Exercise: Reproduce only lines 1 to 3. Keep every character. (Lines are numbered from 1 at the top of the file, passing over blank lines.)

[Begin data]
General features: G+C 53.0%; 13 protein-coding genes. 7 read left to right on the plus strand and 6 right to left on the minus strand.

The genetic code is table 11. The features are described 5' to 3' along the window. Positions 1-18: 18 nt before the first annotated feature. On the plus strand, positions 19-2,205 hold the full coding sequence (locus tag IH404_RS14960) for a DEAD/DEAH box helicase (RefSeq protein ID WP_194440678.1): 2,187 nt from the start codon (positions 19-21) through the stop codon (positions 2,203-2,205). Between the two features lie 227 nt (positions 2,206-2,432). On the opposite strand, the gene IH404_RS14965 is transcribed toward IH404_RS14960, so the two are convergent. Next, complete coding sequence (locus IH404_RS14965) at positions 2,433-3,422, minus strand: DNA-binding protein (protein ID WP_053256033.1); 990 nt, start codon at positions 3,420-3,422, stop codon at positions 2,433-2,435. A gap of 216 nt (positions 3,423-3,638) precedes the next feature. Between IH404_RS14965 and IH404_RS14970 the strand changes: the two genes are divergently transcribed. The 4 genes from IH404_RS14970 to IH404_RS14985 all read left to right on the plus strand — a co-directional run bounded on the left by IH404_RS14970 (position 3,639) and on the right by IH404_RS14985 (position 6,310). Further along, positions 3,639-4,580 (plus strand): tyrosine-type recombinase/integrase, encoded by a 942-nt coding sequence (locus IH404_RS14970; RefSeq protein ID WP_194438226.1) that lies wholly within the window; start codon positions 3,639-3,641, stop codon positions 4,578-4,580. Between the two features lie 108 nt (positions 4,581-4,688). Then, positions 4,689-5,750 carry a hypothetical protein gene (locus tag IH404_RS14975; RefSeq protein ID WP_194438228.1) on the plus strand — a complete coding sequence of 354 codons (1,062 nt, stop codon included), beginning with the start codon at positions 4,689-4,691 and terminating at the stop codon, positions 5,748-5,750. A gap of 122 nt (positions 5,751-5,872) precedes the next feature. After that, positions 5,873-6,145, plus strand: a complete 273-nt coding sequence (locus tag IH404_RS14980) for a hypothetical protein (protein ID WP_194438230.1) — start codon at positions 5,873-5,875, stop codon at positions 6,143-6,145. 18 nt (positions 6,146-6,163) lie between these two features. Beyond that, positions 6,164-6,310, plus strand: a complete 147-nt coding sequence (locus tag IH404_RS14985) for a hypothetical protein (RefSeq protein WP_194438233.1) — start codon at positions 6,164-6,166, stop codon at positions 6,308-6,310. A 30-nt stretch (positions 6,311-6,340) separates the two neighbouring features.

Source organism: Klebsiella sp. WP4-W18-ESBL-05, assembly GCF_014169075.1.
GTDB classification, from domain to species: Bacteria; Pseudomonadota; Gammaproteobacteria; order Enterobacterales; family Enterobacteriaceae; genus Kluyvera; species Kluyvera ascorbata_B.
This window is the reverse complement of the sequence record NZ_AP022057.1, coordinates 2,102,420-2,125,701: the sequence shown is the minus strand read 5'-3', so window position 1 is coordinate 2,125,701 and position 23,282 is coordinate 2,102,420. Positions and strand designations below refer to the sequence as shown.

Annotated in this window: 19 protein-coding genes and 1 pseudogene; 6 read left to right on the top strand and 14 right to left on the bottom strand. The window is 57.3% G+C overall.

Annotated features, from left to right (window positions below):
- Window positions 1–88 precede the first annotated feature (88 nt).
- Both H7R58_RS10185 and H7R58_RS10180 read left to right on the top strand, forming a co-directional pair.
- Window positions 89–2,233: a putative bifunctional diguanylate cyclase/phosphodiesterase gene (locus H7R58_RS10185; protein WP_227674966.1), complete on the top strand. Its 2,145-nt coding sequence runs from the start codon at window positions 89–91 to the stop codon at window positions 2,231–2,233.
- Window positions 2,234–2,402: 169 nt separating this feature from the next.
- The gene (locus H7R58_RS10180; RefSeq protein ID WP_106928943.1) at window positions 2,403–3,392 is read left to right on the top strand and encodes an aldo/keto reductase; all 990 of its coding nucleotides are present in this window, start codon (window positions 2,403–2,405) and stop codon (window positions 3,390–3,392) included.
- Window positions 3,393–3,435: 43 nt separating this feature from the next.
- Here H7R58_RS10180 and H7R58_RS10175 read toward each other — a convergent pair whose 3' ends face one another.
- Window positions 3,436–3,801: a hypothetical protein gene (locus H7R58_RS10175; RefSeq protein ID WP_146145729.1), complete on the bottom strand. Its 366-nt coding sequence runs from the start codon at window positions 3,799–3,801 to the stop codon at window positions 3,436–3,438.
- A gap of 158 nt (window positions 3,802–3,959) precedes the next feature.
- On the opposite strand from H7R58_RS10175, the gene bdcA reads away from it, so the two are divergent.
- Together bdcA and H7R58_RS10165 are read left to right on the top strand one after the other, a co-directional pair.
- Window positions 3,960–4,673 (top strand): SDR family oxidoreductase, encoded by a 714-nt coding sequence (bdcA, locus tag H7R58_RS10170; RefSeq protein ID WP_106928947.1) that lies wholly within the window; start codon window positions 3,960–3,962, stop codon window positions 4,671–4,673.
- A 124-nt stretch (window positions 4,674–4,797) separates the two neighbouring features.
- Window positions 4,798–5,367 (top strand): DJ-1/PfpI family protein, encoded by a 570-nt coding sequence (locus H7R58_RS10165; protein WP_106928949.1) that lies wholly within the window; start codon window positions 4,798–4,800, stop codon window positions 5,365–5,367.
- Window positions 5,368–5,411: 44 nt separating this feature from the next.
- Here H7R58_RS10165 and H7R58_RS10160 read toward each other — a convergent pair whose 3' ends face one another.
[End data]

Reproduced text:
General features: G+C 53.0%; 13 protein-coding genes. 7 read left to right on the plus strand and 6 right to left on the minus strand.

The genetic code is table 11. The features are described 5' to 3' along the window. Positions 1-18: 18 nt before the first annotated feature. On the plus strand, positions 19-2,205 hold the full coding sequence (locus tag IH404_RS14960) for a DEAD/DEAH box helicase (RefSeq protein ID WP_194440678.1): 2,187 nt from the start codon (positions 19-21) through the stop codon (positions 2,203-2,205). Between the two features lie 227 nt (positions 2,206-2,432). On the opposite strand, the gene IH404_RS14965 is transcribed toward IH404_RS14960, so the two are convergent. Next, complete coding sequence (locus IH404_RS14965) at positions 2,433-3,422, minus strand: DNA-binding protein (protein ID WP_053256033.1); 990 nt, start codon at positions 3,420-3,422, stop codon at positions 2,433-2,435. A gap of 216 nt (positions 3,423-3,638) precedes the next feature. Between IH404_RS14965 and IH404_RS14970 the strand changes: the two genes are divergently transcribed. The 4 genes from IH404_RS14970 to IH404_RS14985 all read left to right on the plus strand — a co-directional run bounded on the left by IH404_RS14970 (position 3,639) and on the right by IH404_RS14985 (position 6,310). Further along, positions 3,639-4,580 (plus strand): tyrosine-type recombinase/integrase, encoded by a 942-nt coding sequence (locus IH404_RS14970; RefSeq protein ID WP_194438226.1) that lies wholly within the window; start codon positions 3,639-3,641, stop codon positions 4,578-4,580. Between the two features lie 108 nt (positions 4,581-4,688). Then, positions 4,689-5,750 carry a hypothetical protein gene (locus tag IH404_RS14975; RefSeq protein ID WP_194438228.1) on the plus strand — a complete coding sequence of 354 codons (1,062 nt, stop codon included), beginning with the start codon at positions 4,689-4,691 and terminating at the stop codon, positions 5,748-5,750. A gap of 122 nt (positions 5,751-5,872) precedes the next feature. After that, positions 5,873-6,145, plus strand: a complete 273-nt coding sequence (locus tag IH404_RS14980) for a hypothetical protein (protein ID WP_194438230.1) — start codon at positions 5,873-5,875, stop codon at positions 6,143-6,145. 18 nt (positions 6,146-6,163) lie between these two features. Beyond that, positions 6,164-6,310, plus strand: a complete 147-nt coding sequence (locus tag IH404_RS14985) for a hypothetical protein (RefSeq protein WP_194438233.1) — start codon at positions 6,164-6,166, stop codon at positions 6,308-6,310. A 30-nt stretch (positions 6,311-6,340) separates the two neighbouring features.

Source organism: Klebsiella sp. WP4-W18-ESBL-05, assembly GCF_014169075.1.